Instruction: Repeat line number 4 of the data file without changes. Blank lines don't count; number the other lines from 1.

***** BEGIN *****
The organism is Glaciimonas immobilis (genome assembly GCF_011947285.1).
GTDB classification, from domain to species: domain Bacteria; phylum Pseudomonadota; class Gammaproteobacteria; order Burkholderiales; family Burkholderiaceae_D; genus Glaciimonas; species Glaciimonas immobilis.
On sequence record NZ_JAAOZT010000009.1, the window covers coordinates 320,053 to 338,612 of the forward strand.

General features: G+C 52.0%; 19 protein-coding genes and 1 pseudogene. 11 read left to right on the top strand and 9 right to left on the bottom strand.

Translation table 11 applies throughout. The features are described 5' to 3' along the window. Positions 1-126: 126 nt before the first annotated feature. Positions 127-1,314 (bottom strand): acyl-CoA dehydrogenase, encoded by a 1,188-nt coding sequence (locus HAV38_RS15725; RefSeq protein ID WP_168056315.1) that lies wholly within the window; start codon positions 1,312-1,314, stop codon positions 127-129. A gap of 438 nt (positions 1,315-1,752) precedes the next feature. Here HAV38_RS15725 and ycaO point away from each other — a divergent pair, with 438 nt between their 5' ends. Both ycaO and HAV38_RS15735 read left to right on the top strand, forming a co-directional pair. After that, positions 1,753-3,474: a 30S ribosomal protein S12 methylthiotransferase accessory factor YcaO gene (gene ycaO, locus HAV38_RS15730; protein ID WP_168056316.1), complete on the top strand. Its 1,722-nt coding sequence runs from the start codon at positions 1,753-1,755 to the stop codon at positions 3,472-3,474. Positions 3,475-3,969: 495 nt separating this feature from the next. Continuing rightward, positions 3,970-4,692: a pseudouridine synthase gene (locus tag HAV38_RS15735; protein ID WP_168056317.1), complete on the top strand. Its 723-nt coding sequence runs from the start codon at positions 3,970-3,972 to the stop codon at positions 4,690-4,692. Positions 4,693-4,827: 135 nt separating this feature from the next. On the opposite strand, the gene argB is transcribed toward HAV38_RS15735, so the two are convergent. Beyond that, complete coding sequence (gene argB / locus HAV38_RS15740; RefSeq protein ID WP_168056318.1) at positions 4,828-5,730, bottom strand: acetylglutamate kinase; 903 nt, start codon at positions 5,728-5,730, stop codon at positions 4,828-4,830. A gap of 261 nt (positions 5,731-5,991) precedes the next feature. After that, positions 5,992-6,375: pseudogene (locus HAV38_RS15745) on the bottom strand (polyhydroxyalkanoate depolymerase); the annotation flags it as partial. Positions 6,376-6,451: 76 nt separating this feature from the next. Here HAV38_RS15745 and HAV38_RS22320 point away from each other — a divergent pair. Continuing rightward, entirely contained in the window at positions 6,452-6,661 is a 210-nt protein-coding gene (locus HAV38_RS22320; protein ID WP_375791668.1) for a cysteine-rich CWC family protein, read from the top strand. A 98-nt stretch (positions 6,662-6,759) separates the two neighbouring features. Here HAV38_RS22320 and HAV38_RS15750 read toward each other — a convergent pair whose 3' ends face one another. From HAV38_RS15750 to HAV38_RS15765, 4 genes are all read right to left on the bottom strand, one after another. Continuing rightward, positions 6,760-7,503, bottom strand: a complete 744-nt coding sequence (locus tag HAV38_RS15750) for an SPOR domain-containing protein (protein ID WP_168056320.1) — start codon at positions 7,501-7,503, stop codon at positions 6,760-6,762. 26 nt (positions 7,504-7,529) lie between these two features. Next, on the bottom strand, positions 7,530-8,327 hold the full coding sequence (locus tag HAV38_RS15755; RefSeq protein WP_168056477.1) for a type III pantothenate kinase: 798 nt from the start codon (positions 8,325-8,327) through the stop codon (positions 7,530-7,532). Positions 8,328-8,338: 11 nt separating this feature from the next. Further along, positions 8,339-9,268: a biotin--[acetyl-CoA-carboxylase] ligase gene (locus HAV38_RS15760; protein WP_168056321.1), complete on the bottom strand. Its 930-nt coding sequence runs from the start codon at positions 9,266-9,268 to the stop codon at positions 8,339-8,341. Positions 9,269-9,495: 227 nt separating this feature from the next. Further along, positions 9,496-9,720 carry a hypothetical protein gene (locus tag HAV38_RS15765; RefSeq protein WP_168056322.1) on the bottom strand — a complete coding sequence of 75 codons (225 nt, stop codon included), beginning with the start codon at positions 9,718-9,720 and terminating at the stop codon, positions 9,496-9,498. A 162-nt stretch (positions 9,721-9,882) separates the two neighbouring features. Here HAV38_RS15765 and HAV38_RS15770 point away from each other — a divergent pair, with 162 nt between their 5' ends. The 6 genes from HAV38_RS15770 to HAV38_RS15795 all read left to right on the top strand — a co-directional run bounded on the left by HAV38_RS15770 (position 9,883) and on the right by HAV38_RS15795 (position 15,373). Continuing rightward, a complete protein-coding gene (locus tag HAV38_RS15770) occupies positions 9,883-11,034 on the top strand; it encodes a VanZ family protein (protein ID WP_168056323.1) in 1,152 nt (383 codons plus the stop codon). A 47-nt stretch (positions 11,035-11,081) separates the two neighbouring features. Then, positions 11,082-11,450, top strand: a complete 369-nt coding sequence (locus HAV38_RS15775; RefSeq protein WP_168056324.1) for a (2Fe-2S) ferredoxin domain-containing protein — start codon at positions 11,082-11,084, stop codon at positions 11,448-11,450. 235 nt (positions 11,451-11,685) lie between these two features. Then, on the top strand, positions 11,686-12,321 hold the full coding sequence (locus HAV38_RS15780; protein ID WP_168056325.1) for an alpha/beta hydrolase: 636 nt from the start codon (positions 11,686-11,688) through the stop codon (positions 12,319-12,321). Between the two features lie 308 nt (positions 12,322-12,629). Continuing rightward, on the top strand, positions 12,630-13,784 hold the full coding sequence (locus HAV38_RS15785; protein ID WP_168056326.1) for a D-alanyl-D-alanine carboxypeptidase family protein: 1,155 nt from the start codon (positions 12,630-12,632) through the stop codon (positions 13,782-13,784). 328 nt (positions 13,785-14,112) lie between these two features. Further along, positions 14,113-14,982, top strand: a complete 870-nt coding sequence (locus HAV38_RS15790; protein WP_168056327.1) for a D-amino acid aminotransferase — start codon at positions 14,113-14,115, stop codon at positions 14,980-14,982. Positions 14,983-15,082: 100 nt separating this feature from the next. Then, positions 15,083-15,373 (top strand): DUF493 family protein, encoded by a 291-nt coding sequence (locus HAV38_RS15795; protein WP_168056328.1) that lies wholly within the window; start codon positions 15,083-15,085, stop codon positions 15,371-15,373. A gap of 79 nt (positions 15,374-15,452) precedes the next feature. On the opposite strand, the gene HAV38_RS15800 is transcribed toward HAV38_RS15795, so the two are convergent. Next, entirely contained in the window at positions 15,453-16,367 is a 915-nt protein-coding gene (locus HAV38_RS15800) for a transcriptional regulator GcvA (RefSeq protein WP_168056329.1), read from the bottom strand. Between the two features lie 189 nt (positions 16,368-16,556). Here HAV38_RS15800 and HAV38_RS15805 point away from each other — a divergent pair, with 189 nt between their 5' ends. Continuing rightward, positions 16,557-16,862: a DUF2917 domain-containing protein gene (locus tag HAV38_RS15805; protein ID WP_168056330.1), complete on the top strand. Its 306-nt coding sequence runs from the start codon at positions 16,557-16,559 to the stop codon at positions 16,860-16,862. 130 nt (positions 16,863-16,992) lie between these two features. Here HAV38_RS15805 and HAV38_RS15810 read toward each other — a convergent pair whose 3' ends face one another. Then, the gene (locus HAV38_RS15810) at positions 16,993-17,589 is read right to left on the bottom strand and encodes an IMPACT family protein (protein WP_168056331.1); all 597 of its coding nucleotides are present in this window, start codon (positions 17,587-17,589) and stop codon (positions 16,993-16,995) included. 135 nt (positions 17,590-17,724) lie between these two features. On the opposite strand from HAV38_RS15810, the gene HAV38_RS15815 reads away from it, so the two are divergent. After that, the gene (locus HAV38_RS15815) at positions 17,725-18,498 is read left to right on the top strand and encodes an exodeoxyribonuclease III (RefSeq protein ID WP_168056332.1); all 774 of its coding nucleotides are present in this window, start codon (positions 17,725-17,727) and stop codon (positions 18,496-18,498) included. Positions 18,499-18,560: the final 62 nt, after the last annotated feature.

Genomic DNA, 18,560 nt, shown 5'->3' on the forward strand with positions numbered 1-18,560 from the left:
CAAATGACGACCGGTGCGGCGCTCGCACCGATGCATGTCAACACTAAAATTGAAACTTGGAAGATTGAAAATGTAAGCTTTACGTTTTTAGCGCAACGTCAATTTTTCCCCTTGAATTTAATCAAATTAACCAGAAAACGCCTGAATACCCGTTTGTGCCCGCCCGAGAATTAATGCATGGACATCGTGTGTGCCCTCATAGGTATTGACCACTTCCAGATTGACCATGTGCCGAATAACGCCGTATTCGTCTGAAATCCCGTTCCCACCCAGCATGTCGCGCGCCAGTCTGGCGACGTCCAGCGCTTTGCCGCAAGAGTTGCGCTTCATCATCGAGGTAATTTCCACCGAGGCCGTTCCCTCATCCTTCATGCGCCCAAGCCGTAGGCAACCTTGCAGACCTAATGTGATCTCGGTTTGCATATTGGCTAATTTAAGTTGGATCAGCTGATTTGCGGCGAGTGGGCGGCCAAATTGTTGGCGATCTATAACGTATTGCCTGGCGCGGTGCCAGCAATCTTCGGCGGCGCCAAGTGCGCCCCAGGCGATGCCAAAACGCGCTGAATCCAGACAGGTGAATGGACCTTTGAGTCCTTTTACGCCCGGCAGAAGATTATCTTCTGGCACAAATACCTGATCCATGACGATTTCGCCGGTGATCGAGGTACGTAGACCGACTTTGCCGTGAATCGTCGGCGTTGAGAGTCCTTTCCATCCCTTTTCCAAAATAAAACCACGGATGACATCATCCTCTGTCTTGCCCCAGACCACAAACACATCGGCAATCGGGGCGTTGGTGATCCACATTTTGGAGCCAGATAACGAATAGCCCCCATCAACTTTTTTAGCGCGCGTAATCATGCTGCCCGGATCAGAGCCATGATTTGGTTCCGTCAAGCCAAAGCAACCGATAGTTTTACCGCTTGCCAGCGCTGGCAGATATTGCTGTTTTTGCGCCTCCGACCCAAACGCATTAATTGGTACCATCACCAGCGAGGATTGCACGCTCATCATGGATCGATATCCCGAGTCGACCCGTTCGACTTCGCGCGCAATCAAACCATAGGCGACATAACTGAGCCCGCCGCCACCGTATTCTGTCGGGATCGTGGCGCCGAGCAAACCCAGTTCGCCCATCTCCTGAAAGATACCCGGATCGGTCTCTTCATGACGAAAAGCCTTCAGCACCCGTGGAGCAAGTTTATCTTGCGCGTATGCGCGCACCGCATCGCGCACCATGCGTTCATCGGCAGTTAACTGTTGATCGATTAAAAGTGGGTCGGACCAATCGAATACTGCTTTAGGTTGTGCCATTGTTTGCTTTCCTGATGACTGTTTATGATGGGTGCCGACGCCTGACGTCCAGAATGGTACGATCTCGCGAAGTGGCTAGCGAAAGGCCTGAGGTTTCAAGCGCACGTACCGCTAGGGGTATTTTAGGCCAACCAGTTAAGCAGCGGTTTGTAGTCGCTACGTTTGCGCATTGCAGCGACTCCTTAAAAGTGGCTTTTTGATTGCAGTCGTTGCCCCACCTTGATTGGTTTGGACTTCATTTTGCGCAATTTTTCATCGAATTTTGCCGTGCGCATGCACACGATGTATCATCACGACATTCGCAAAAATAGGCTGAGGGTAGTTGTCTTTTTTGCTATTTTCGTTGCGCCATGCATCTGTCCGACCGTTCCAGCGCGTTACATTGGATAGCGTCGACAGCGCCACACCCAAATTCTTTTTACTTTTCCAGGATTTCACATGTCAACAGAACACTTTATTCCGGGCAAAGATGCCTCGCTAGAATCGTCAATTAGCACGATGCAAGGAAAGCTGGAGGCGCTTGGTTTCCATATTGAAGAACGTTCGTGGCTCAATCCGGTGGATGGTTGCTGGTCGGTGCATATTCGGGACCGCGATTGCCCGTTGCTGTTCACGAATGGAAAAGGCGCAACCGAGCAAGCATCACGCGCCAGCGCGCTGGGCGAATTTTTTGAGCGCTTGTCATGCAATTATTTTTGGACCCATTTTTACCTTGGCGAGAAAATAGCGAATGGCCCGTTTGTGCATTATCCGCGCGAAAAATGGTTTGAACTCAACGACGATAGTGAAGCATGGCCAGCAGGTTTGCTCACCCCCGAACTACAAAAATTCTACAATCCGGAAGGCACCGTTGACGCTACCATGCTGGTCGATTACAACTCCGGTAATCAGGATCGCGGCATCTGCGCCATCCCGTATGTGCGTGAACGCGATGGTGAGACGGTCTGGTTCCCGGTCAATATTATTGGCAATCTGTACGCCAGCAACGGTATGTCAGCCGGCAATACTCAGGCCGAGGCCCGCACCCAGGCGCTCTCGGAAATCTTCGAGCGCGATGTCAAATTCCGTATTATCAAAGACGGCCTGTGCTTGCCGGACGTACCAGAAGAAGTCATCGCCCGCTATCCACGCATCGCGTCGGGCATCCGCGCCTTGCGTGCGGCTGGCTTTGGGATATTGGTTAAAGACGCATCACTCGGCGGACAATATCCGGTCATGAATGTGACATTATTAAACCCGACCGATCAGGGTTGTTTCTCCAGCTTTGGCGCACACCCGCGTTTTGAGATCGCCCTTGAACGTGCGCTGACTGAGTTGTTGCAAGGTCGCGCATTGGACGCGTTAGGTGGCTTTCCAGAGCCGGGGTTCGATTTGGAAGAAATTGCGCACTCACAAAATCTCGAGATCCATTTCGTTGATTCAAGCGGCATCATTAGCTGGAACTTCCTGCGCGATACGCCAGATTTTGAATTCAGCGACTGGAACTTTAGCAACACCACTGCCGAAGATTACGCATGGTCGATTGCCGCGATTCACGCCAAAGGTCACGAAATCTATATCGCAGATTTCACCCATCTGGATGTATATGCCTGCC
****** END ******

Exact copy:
General features: G+C 52.0%; 19 protein-coding genes and 1 pseudogene. 11 read left to right on the top strand and 9 right to left on the bottom strand.